Exactly and he's not unlike Shostakovich or Schnittke in this regard either.
Title: Re: sir Malcolm Arnold
Post by: vandermolen on April 30, 2016, 05:39:50 AM
Exactly and he's not unlike Shostakovich or Schnittke in this regard either.
Very much agree. Thinking about it I agree that Sibelius and Walton (whom Arnold was friends with) were also influences but Mahler stands out most.
Title: Re: sir Malcolm Arnold
Post by: Mirror Image on April 30, 2016, 05:44:30 AM
Very much agree. Thinking about it I agree that Sibelius and Walton (whom Arnold was friends with) were also influences but Mahler stands out most.

Speaking of the Sibelius influence, I was listening to Symphony No. 2 last night and was awestruck by some of these Sibelian musical passages that reminded me of Sibelius' own symphonies. I hear a minimal Walton influence, though. I read that Arnold also cited Berlioz as an influence. I think Arnold was quite aware of the music of other composers, but, like any good composer, he just found his own avenue and pursued it relentlessly.
Title: Re: sir Malcolm Arnold [1921-2006]
Post by: Mirror Image on April 30, 2016, 05:52:54 AM
However, Arnold was also a prolific composer of (very good!) chamber music - which only occasionally reflects a Mahlerian feel. I hear Jazz elements and also some English music house comedic influences, and I wonder how aware he was of Bliss, Bowen, Alwyn, Bax, et al - not so much to be influenced in his sound, but by the challenge of their extensive chamber works.  In a few pieces there is an impression of Rafe's influence.  And while it is sad that he had depression over much of his life, its influence on his composing is what gave his music his edge in a lot of ways.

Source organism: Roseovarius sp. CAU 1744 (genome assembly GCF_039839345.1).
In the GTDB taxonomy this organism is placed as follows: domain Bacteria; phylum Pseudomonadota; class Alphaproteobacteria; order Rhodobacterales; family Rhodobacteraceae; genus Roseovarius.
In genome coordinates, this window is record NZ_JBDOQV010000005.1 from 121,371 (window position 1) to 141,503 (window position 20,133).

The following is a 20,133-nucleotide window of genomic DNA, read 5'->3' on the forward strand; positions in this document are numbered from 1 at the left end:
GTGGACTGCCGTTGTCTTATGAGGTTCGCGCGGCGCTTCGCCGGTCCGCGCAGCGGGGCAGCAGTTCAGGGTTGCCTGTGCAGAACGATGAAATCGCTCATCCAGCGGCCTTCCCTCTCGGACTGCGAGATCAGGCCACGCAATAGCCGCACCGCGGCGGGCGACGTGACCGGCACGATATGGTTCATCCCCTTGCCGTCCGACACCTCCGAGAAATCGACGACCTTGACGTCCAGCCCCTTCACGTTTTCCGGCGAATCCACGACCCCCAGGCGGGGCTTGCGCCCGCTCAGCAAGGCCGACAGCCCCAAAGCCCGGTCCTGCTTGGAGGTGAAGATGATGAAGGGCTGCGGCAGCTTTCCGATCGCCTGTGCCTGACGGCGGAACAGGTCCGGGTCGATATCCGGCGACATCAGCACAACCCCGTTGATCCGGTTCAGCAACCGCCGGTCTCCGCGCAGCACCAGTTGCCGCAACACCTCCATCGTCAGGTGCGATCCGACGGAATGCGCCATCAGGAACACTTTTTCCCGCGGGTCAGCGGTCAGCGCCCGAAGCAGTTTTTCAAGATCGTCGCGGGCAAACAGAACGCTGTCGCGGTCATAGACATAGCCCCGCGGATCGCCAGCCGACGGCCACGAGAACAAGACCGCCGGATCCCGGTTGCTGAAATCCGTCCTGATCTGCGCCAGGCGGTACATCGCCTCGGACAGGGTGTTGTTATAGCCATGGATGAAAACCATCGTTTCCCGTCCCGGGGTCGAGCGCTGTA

This is certainly true. His chamber music speaks of a very different composer than what we're used to hearing in the orchestral works, especially the symphonies. More jazzy and perhaps even a bit of a Neoclassical feel to some of the music. For such a prolific composer, I'm amazed at the consistency in his oeuvre. His music never is reduced to mere note-spinning. There always seems to be some kind of ongoing narrative in the music.
Title: Re: sir Malcolm Arnold [1921-2006]
Post by: Mirror Image on April 30, 2016, 06:55:22 AM
LPO–0013
© 2004 London Philharmonic Orchestra Ltd
Recorded live at the Royal Festival Hall, London, on 24 September 2004
Total playing time: 69:08
DDD Stereo
Released September 2006

(https://www.lpo.org.uk/recordings-and-gifts/index.php?option=com_tessitura_bridge&task=thumbnail&width=650&height=400&path=/images/merchandise/CD0013RIC.jpg) 



Oops!  Scrolling back to page 5 or so, I see that Vandermolen already covered this one.

I just bought this recording. Looking forward to hearing it.
Title: Re: sir Malcolm Arnold